God’s mother looks at us while clasping her child to her heart. What do we see? Am I the child finding solace in her embrace? Do I turn to the Love of God for my strength and peace? Or am I the threat that drives away goodness? Do I have the consoling arms of a mother? Perhaps in contemplating our Mother of Perpetual Help, I can strive with greater intention to look to her for help so that I too can be an icon of divine help.

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Canada day/All saints’ day

  During the 2nd World War, my mother was a teenager, taken from her village and forced to work in German factories. As with so many of our people, as a “displaced person”, she would never see her parents, or her home, again. Despite the horrors of war and the subsequent experience of prejudice and marginalization during the post war years in Canada, my mother never wavered in her belief that Canada was among the best countries in the world. Her life here was far from easy, yet although she died nearly 30 years ago, her thoughts ring true for me today. Why? Much is wrong. Canada’s systemic destruction of indigenous populations is unfathomable and a betrayal of humanity. The difference, however, between here and so many other places, I imagine my mother would say, is that we can name the wrongs without fear. We can elect leaders who will admit to offenses and injustices and take action to improve and prevent more injury.

  Prejudice against others who are identified as “different” from those in power is easily normalized. Once it’s normal, we may not even recognize that we treat someone in a biased way. For example, when Ukrainians first settled in Canada, the majority of Canadians were British (WASP). Ukrainians were considered backward, uncivilized, and called “garlic eaters” and honkies. Now, when garlic is a standard ingredient and speaking various languages is valued here, Ukrainians are part of the mainstream—no longer “different”—therefore no longer targeted with insults.

  July 1st is Canada Day. Both COVID and recognition of widespread Indigenous suffering is presenting an opportunity to reflect on our role in the spirit of Canada. Do I treat “others” (homeless, racialized groups, various genders or faiths) with dignity and respect? Do I listen to Indigenous voices and try to understand Canadian history?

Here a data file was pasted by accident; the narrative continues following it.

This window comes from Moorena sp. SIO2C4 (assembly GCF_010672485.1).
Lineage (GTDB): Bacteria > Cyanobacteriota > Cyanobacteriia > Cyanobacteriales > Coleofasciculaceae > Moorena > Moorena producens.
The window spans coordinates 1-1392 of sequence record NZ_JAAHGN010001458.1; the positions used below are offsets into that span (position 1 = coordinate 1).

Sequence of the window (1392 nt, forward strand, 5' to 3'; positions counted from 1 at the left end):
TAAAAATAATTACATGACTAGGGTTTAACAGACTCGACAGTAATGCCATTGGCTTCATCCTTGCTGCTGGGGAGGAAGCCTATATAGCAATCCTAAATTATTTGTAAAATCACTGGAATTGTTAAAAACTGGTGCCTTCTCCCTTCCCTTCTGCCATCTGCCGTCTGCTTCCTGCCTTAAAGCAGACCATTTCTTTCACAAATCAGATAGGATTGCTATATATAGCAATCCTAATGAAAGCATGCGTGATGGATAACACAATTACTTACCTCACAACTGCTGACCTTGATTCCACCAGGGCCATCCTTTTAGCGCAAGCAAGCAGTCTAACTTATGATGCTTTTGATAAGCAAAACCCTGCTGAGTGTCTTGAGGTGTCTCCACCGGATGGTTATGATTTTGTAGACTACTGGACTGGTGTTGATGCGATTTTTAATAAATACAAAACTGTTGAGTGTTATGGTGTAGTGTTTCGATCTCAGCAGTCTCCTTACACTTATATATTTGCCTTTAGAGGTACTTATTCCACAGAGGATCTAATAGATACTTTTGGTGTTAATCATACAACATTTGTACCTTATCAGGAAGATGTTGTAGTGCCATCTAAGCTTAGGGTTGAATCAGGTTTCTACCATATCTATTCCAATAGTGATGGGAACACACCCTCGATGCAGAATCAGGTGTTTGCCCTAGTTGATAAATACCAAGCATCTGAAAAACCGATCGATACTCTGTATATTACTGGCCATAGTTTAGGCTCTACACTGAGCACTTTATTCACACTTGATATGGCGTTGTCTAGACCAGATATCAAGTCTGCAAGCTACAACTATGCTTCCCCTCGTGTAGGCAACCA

Each of us participates in making Canada a better place when we try to treat each other well, when we care about the natural environment, and when we elect leaders who show they care more for the collective wellbeing of all people, than for a balanced budget.

  We have the Gospels to guide us in questioning the status quo and caring for the vulnerable. The Church’s participation in residential schools in this country demonstrates how positions of strength and power can obscure Christ’s ever-present message of love and compassion for all people, regardless of their culture or religion. With Residential Schools, the Church embraced cultural norms, rather than Gospel teaching.

  On this Sunday of all saints, our faith tradition reminds us that we are all called to sainthood: not perfection or miracle work, but the understanding that Christ is in us and around us. As saints, we bring divine love to life here and now, in each act of kindness, compassion, and generous joy.

Here is an article about research looking at Indigenous and Ukrainian settlement on the prairies: Ukrainians have forgotten their shared history with the Indigenous victims of residential schools. We found this article helpful to understand why so many of us have just learned about the residential schools.

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“That they may have My joy fulfilled in themselves.”

This is the first Sunday after the Easter season; instead of greeting one another with the extraordinary exclamation that “Christ is Risen!” we now remain gratefully in wonder: “Glory to Jesus Christ”. 

  What news we’ve had this Ascension week. Canada as a nation finally seems to be awake to the horrors of the Residential School System after the unearthing of 215 children’s graves. Still reeling from the acknowledgment of such recent history, we recoil from the current reality of the London family out for a Sunday stroll, murdered for being Muslim. The Delta strain of COVID, the most contagious and deadly variant so far, has arrived in KW. The gypsy moth infestation threatens the health of our trees and forests.